Canada’s men completed the defence of their Olympic ice hockey title, defeating Sweden 3-0 in the gold medal match at the Bolshoi Ice Dome. It was a record ninth gold for the Canadians, who also became the first team to win back-to-back Olympic titles since the Soviet Union at Calgary 1988.
Canada’s goals in the final came from Jonathan Toews, Chris Kunitz and captain Sidney Crosby – who had scored a dramatic overtime winner in the final against USA at Vancouver 2010. The Americans were once again dispatched in the semi-finals, as the Canadians won all six of their matches in Sochi.
In the bronze medal match, Finland routed USA 5-0 to claim their second bronze medal in as many Games and provide the record Olympic point scorer Teemu Selanne with a fitting swansong.
In taking gold, Canada’s men completed a famous double, after their female counterparts claimed their fourth straight title Olympic title, taking their unbeaten run at the Games to 20 games stretching back to Salt Lake City 2002. Just as in the group stage, the Canadians defeated the USA by a scoreline of 3-2 in the final, but this time it took a dramatic overtime winner from Marie-Philip Poulin to decide the destiny of the gold.
Switzerland claimed the bronze after overcoming a two-goal deficit against Sweden to win 4-3 thriller.
The Sanki Sliding Centre played host to an unprecedented grand slam for German athletes in the luge events, spearheaded by the seemingly indomitable Felix Loch.
The 24-year-old got the clean sweep rolling with a successful defence of his men’s singles title, in a competition that was also notable for a podium featuring two men almost twice his age. Russia’s 42-year-old Albert Demchenko, competing at his seventh edition of the Winter Games – an appearance record matched only by Japanese ski jumper Noriaki Kasai – claimed the silver, while Italy’s Armin Zöggeler, 40, took bronze, to become the only athlete in Olympic history to win medals in six consecutive editions of the Winter Games (including golds in 2002 and 2006).
Natalie Geisenberger followed Loch’s lead in the women’s singles, topping the podium ahead of compatriot Tatjana Hüfner and Erin Halmin, who won the USA’s first ever medal in the luge. Next up Tobias Arlt and Tobias Wendl won gold in the men’s doubles to dethrone the Austrian Linger twins.
Then came the coup de grace, as all four athletes joined forces in the first ever mixed relay, and duly demonstrated that their collective powers were at least equal to the sum of their individual parts, by clinching a memorable gold to cap an exhilarating week of competition. There was a further silver lining for Demchenko, who was bidding farewell to the Olympic stage in front of a home crowd, as he led the Russian relay team to second.
World number one Eric Frenzel (GER) arrived in Sochi as hot favourite for the three Nordic combined events. And he lived up to his billing in the first event, winning in the individual normal hill event (Gundersen HS106 + 10km) in considerable style, ahead of Akito Watabe (JPN) and Magnus Krog (NOR).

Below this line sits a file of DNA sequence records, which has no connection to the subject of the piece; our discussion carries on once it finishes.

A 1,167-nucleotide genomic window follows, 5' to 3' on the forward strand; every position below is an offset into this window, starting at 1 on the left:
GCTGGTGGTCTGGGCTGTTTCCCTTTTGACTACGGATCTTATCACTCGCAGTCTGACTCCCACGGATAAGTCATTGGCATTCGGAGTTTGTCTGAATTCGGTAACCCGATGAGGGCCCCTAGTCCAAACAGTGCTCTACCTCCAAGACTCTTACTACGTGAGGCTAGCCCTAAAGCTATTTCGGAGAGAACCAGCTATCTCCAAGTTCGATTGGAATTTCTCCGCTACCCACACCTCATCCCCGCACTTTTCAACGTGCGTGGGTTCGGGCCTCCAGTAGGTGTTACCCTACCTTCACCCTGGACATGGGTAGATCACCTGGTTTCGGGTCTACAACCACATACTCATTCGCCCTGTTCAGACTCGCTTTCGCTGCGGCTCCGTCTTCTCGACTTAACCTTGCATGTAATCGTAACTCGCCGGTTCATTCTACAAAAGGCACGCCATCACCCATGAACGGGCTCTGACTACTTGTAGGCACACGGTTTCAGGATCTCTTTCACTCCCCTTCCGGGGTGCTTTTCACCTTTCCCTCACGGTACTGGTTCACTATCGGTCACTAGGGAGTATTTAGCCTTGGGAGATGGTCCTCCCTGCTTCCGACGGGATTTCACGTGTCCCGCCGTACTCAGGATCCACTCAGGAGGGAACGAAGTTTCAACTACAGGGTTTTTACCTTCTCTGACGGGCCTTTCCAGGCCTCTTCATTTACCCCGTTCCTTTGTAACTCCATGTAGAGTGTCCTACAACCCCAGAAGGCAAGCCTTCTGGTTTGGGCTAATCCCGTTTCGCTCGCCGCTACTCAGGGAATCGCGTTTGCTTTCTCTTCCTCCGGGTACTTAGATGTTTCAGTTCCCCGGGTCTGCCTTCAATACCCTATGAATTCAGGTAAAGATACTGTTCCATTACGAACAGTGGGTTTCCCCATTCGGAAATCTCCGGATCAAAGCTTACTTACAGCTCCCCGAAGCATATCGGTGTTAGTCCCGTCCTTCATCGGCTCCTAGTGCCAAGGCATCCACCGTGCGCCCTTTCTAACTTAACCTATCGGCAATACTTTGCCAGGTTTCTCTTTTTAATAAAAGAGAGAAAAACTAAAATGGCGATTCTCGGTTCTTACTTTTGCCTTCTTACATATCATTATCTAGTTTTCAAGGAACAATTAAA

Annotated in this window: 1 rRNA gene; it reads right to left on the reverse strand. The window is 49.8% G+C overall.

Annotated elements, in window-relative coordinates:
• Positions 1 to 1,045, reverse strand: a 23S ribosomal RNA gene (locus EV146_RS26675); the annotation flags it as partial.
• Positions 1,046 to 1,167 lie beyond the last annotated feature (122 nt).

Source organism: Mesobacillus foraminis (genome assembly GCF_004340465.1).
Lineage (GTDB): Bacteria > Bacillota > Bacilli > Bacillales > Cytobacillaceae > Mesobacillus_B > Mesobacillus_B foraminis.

However, it was young a Norwegian, Jörgen Graabak, who emerged as the surprise star of the Nordic combined programme at RusSki Gorki. First, he took gold in the individual large hill event (HS140 + 10km), ahead of his compatriot Magnus Moan and Germany’s Fabian Riessle – Norway’s first title in the discipline since Nagano 1998. And the 22-year-old was then drafted in as a last-minute substitute to team up with Moan, Haavard Klemesten and Krog for the HS140 + 4x5km relay, helping Norway win gold ahead of a German quartet spearheaded by Frenzel.
Victor An (RUS) was the undoubted star of the short track, winning three gold medals in the men’s 500m, 1,000m and 5,000m relay, along with a bronze in the 1,500m - a tally that made him the most successful male athlete of Sochi 2014. The 1,500m was won by Charles Hamelin (CAN), who had an otherwise subdued Games compared to Vancouver 2010, where he had triumphed in both 500m and relay.
In the women’s short track events at the Iceberg Skating Palace, 17-year-old Suk-Hee Shim (KOR), a gold medallist in the inaugural Winter Youth Olympic Games in Innsbruck two years earlier, enjoyed an impressive senior Olympic debut, winning a medal of each colour: silver in the 1,500m (behind Yang Zhou of China), bronze in the 1,000m (which was won be her compatriot Seung-Hi Park) and then gold in the women’s 3,000m relay, racing alongside Ha-Ri Cho, Alang Kim and Seung-Hi Park.
That win represented a fifth relay gold for the Koreans in seven editions of the Winter Games. Meanwhile, Jianrou Li (CHN) took gold in the women’s 500m ahead of Arianna Fontana (ITA), who also won bronze medals in the 1,500m and as part of the Italian quartet in the 3,000m relay.
Alexander Tretiakov (RUS) delighted the host contingent at the Sanki Sliding Centre by winning Russia’s first ever gold in the men's skeleton, setting a new course record in the process. The Russian, who won bronze at Vancouver 2010, completed his four runs in 3 minutes 44.29 seconds, to consign the pre-competition favourite Martin Dukurs to a second successive silver, after the Latvian finished 0.81 seconds off the pace.